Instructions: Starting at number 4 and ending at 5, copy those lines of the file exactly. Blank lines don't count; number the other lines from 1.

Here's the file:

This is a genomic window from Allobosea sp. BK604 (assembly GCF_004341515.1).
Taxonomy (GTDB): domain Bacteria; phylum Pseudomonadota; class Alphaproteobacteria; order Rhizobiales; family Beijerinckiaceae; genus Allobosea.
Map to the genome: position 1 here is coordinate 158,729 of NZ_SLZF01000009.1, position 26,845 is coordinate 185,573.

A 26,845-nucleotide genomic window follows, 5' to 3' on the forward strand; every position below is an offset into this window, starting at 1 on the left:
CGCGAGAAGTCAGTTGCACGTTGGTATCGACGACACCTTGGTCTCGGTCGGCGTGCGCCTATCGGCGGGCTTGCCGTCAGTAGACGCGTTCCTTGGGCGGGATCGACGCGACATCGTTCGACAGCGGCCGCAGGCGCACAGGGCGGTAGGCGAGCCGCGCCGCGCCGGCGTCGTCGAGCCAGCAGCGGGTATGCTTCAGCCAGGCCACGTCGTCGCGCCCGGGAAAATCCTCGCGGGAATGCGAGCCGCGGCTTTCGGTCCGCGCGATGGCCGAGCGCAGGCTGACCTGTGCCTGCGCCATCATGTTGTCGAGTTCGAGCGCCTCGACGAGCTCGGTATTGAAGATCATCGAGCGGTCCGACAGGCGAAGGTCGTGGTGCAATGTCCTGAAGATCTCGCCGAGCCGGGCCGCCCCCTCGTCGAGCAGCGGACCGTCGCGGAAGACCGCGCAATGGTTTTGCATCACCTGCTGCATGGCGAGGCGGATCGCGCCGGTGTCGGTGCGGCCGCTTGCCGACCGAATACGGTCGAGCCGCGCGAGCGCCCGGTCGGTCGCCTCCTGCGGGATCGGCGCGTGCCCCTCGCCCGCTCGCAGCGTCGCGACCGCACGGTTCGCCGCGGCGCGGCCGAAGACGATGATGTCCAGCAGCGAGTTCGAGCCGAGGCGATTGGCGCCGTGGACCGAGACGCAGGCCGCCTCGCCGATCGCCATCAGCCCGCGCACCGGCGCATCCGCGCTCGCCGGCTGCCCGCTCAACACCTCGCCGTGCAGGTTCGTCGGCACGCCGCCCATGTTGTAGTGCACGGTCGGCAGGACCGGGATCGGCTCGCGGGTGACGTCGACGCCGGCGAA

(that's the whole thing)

A 26,845-nucleotide genomic window follows, 5' to 3' on the forward strand; every position below is an offset into this window, starting at 1 on the left:
CGCGAGAAGTCAGTTGCACGTTGGTATCGACGACACCTTGGTCTCGGTCGGCGTGCGCCTATCGGCGGGCTTGCCGTCAGTAGACGCGTTCCTTGGGCGGGATCGACGCGACATCGTTCGACAGCGGCCGCAGGCGCACAGGGCGGTAGGCGAGCCGCGCCGCGCCGGCGTCGTCGAGCCAGCAGCGGGTATGCTTCAGCCAGGCCACGTCGTCGCGCCCGGGAAAATCCTCGCGGGAATGCGAGCCGCGGCTTTCGGTCCGCGCGATGGCCGAGCGCAGGCTGACCTGTGCCTGCGCCATCATGTTGTCGAGTTCGAGCGCCTCGACGAGCTCGGTATTGAAGATCATCGAGCGGTCCGACAGGCGAAGGTCGTGGTGCAATGTCCTGAAGATCTCGCCGAGCCGGGCCGCCCCCTCGTCGAGCAGCGGACCGTCGCGGAAGACCGCGCAATGGTTTTGCATCACCTGCTGCATGGCGAGGCGGATCGCGCCGGTGTCGGTGCGGCCGCTTGCCGACCGAATACGGTCGAGCCGCGCGAGCGCCCGGTCGGTCGCCTCCTGCGGGATCGGCGCGTGCCCCTCGCCCGCTCGCAGCGTCGCGACCGCACGGTTCGCCGCGGCGCGGCCGAAGACGATGATGTCCAGCAGCGAGTTCGAGCCGAGGCGATTGGCGCCGTGGACCGAGACGCAGGCCGCCTCGCCGATCGCCATCAGCCCGCGCACCGGCGCATCCGCGCTCGCCGGCTGCCCGCTCAACACCTCGCCGTGCAGGTTCGTCGGCACGCCGCCCATGTTGTAGTGCACGGTCGGCAGGACCGGGATCGGCTCGCGGGTGACGTCGACGCCGGCGAA